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From fine dining to comfort food, and loving it

Lorraine Graves   Aug-28-2018

Vince Morlet is the Grande Fromage and co-owner, who along with Head Cheese, Alex Tung, of their new venture, The Melt Shop, is offering gourmet grilled cheese and tomato soup to party-goers, waiting ferry passengers and festival fans.

Photo by Chung Chow


For Vince Morlet and partner, chef Alex Tung, life couldn’t be better. The former owner-chef combo from Tapenade—a high end restaurant near the Steveston waterfront—together have a food truck, The Melt Shop, that is selling grilled cheese sandwiches and tomato soup.

But this is not two slabs of wonder bread, with a reprocessed cheese slice in between, served beside a cup of reheated tinned soup.

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“Basically we’ve taken comfort food, but it’s kind of fun. We took the idea of the grilled cheese and notched it up a little bit but, with Alex being the kind of chef he is, he’s not doing just the regular grilled cheese,” says Morlet, who jokingly goes by the moniker, Grande Fromage (Big Cheese in French).

With artisanal bread from Richmond, a variety of cheeses from a high end cheese purveyor, and the ingredients for the carnivore offerings from Windsor Meats, the taste is a gourmet treat on the street.

They didn’t want something goopy or that was grilled cheese in name only.

“We have come up with some really interesting sandwiches with different cheeses, with different fillings,” Morlet says. “Cheese is still the start. It keeps it a grilled cheese.

“One of the things that bugs me when you have grilled cheese and pull out chunks of stuff not cut up properly, like a bug chunk of bacon or ham. So that was the problem; how to eat something not overly messy? That’s where the bacon jam came in. The same with the smoked mozzarella, and banana peppers,” Morlet says.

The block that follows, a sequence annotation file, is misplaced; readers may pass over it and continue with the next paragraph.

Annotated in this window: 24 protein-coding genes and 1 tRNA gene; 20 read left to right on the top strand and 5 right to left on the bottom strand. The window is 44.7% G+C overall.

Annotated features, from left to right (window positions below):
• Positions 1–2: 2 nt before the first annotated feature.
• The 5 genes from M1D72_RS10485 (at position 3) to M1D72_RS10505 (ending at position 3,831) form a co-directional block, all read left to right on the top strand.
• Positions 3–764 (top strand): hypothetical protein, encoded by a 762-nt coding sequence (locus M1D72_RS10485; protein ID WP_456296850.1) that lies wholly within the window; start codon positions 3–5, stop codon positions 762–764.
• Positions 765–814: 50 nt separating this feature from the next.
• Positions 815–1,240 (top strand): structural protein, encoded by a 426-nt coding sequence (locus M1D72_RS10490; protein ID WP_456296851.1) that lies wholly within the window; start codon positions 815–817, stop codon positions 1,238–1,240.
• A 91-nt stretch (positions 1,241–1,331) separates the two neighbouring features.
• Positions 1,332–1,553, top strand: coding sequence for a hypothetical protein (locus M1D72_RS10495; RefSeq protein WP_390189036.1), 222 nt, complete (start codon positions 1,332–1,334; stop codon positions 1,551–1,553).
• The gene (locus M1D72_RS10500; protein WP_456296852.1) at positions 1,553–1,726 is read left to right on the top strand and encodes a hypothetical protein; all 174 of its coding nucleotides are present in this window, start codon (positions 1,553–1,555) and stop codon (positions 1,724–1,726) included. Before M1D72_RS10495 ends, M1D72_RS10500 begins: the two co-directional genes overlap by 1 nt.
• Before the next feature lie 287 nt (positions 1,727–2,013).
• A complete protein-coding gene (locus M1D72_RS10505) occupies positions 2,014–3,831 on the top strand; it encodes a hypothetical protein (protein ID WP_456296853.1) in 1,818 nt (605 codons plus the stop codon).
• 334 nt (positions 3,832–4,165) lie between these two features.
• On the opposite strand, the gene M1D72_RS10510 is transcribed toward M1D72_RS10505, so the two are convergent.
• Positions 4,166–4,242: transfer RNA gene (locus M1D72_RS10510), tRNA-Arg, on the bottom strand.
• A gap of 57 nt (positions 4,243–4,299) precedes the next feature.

Tung, who has been given the nickname Head Cheese, spreads the Porker grilled cheese sandwich with his custom-made bacon jam. It is cooked in their Richmond-based, professional kitchen rented from the Alliance Church on No. 3 Road near Steveston Highway, where he also makes histomato soup from scratch.

“Because I’ve got two kids, Alex has two kids, we just want to keep it simple. We’re seeing a lot of repeat customers say, ‘That was convenient. That was fantastic.’ We want to have a little bit of fun with it.”

Normally situated at the Tsawwassen ferry terminal six days a week, The Melt Shop, as a food van is want to do, travels to private celebrations and public festivals. They started their summer at the Steveston Salmon Festival, July 1.

World Fest, Richmond’s tribute to the summer that was, and the best kick-off to autumn to be found, runs Aug. 31 to Sept. 1 at Minoru Park and the Richmond Arts Centre.

“World Fest? Absolutely we’ll be at World Fest! We are slated to be there on Saturday Sept 1. We are going to be there from open till close.”

It is a taste that will linger in your memory long after the summer sunlight fades and the winter rains patter on our windows.


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